By: Alexandra Li
Saying the coronavirus was “rough” for the Met Opera would be a gross understatement. The pandemic shut the Opera for 18 months, resulting in a loss of $150 million in anticipated revenue (NY Times). But it seems that things are headed for the better—attendance is now at around 64%, less than the pre-pandemic levels of 75% but a promising sign of what is to come (NY Times). For the 2022-23 season, which begins on September 27, will feature a 23 production diverse mix of modern, like Champion, and classics, like Tosca. Of the 23, 13 will be Italian, 4 will be in German, 4 will be in English, 1 will be Russian, and 1 will be in French (WQXR). There will be fourteen composers represented, them being:
- Verdi (Aïda, Don Carlo, Falstaff, Rigoletto, La Traviata)
- Mozart (Don Giovanni, Die Zauberflöte, Idomeneo, The Magic Flute)
- Puccini (La Bohème, Tosca)
- Wagner (Lohengrin, Der fliegende Hölländer)
- Bellini (Norma)
- Blanchard (Champion)
- Britten (Peter Grimes)
- Cherubini (Medea)
- Donizetti (L’Elisir d’Amore)
- Giordano (Fedora)
- Poulenc (Les Dialogues des Carmelites)
- Puts (The Hours)
- Shostakovich (Lady Macbeth of Mtsensk)
- Strauss (Der Rosenkavalier)
The Met will start with its company premiere of Cherubini’s Medea. Based on the story of Medea, it will star soprano Sondra Radvanovsky alongside tenor Matthew Polenzani. Many soprano stars, including Maria Callas, have performed this 225-year old classic, which will finally premiere at the Met.
In November, Renée Fleming will make her highly anticipated return to the Met with Kevin Puts’s The Hours. This modern work is based on Michael Cunningham’s groundbreaking novel of the same name and will also feature soprano Kelli O’Hara and mezzo-soprano Joyce DiDonato (Met Opera).
Giordano’s Fedora will premiere with the Met’s New Year’s Eve Gala and will star soprano Sonya Yoncheva alongside tenor Piotr Beczała and soprano Rosa Feola (Met Opera).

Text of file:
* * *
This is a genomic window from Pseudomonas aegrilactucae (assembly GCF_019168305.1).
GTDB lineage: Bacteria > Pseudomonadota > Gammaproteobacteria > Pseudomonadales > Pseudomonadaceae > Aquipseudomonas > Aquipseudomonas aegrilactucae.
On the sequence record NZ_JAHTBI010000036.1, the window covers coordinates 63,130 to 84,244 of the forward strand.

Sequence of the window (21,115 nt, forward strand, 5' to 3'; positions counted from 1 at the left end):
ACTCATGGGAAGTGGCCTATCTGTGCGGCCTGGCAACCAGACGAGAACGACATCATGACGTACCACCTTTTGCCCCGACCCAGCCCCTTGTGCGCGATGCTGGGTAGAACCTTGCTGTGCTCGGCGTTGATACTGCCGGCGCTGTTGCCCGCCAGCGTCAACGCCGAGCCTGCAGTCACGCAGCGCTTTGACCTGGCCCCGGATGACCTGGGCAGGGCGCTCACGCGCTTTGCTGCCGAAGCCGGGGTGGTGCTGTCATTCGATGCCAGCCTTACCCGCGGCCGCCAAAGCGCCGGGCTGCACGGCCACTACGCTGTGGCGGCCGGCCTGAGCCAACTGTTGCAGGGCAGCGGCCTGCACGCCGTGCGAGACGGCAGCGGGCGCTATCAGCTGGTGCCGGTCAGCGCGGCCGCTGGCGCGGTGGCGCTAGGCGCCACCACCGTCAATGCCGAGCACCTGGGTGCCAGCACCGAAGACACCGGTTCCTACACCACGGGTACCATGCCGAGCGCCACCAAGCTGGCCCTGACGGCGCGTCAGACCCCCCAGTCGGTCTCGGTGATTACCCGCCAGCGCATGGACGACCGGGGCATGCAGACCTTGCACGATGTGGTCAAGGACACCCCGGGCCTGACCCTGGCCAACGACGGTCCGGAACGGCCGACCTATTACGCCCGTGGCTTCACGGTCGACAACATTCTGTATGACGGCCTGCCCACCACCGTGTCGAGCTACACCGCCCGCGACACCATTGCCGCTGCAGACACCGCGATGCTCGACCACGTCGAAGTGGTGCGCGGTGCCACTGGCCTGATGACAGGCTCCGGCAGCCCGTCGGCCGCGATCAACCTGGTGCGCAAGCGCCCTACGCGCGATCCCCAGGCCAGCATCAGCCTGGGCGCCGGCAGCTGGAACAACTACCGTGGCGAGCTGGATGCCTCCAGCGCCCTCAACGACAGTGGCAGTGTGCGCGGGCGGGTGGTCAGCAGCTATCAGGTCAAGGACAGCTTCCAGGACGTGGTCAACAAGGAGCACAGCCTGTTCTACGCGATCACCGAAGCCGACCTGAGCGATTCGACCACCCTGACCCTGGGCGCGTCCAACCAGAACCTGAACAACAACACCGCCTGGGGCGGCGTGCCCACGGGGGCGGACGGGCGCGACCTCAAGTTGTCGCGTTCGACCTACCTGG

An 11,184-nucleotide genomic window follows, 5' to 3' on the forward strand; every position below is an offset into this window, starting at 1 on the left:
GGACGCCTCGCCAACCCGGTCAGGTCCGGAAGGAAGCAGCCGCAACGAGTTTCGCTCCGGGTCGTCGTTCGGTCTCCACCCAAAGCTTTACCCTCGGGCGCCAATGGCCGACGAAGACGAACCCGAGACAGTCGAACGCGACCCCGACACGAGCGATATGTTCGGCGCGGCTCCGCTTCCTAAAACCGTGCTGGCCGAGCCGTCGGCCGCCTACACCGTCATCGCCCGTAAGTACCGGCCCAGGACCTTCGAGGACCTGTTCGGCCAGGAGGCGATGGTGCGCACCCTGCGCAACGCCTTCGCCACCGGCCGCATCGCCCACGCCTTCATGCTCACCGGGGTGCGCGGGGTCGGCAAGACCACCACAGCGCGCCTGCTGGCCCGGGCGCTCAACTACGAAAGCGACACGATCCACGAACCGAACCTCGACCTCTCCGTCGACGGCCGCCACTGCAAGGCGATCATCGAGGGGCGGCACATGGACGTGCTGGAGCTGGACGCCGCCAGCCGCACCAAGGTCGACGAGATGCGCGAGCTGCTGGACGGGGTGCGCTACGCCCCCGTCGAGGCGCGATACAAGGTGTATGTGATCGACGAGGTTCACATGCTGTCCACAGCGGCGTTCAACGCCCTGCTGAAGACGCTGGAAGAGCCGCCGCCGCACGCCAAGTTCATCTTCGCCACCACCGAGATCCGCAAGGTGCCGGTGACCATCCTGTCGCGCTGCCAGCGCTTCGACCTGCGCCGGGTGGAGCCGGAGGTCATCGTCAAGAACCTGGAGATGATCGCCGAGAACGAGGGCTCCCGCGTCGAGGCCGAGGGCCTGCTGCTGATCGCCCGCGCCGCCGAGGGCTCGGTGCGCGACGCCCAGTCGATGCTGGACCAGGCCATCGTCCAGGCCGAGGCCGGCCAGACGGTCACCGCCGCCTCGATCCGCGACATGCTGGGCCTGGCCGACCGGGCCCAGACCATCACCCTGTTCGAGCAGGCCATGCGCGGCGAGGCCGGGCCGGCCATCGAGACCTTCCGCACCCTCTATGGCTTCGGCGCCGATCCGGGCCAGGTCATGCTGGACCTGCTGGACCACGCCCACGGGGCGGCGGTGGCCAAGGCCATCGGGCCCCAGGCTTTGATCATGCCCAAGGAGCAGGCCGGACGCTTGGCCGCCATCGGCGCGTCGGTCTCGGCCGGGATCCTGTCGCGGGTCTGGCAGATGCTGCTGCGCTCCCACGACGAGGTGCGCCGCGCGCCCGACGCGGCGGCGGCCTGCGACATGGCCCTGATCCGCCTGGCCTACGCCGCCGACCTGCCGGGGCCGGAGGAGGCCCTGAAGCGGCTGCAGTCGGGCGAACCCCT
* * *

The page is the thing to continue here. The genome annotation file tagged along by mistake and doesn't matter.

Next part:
Wagner’s Lohengrin will then follow, featuring sopranos Tamara Wilson, Elena Stikhina, and Christine Goerke. François Girard will direct, an exciting development, as his 2013 production of Parsifal was a major hit. Lohengrin, known for its “glorious” music and “compelling” storyline, has the potential to be an amazing production (WQXR).
Terence Blanchard’s Fire Shut Up In My Bones was a major success for the Met and Blancard. In the upcoming season, the Met will premiere Blanchard’s other work Champion, the story of closeted boxer Emile Griffith featuring Ryan Speedo Green and Eric Owens (NY Times).
Starting in May, the Met will stage two back-to-back Mozart operas: Don Giovanni and Die Zauberflöte. Both works are new to the Met, with Don Giovanni being notoriously difficult to stage with its rapid scene changes (WQXR).
In September, Mozart’s Idomeneo will make its return starring tenor Michael Spyres, mezzo-soprano Kate Lindsey, and soprano Ying Fang (Met Opera). Shostakovich’s Lady Macbeth of Mtsensk will also make its return for the first time since 2014, starring soprano Eva-Maria Westbroek and tenor Brandon Jovanovich (Met Opera).
In October, Puccini’s Tosca will make its return with another run in the spring of 2023. It will feature sopranos Aleksandra Kurzak, Hibla Gerzmava, and Angela Gheorghiu and tenors Michael Fabiano, Roberto Alagna, and Yusif Eyvazov (Met Opera). Tenor Allan Clayton will take on the title role of Britten’s Peter Grimes, and Verdi’s La Traviata will feature sopranos Nadine Sierra, Ermonela Jaho, and Angel Blue; tenors Stephen Costello, Ismael Jordi, and Dmytro Popov; and baritones Luca Salsi, Amartuvshin Enkhbat, and Artur Ruciński (Met Opera).
March will feature Verdi’s Falstaff and Strauss’s Der Rosenkavalier. In particular, Daniele Rustioni’s production of Falstaff is highly anticipated following the success of his work with Rigoletto (WQXR).
April will feature Puccini’s La Bohème, and May will feature Wagner’s Der Fliegende Holländer, with the latter being conducted by Jaap van Zweden (WQXR).
Overall, it looks as if we are in for an exciting and diverse season at the Met. Despite a lack of Rossini and French opera in general, this new season features interesting casts and many renown directors and conductors. It’s time to get excited for opera season!
Categories: Arts & Reviews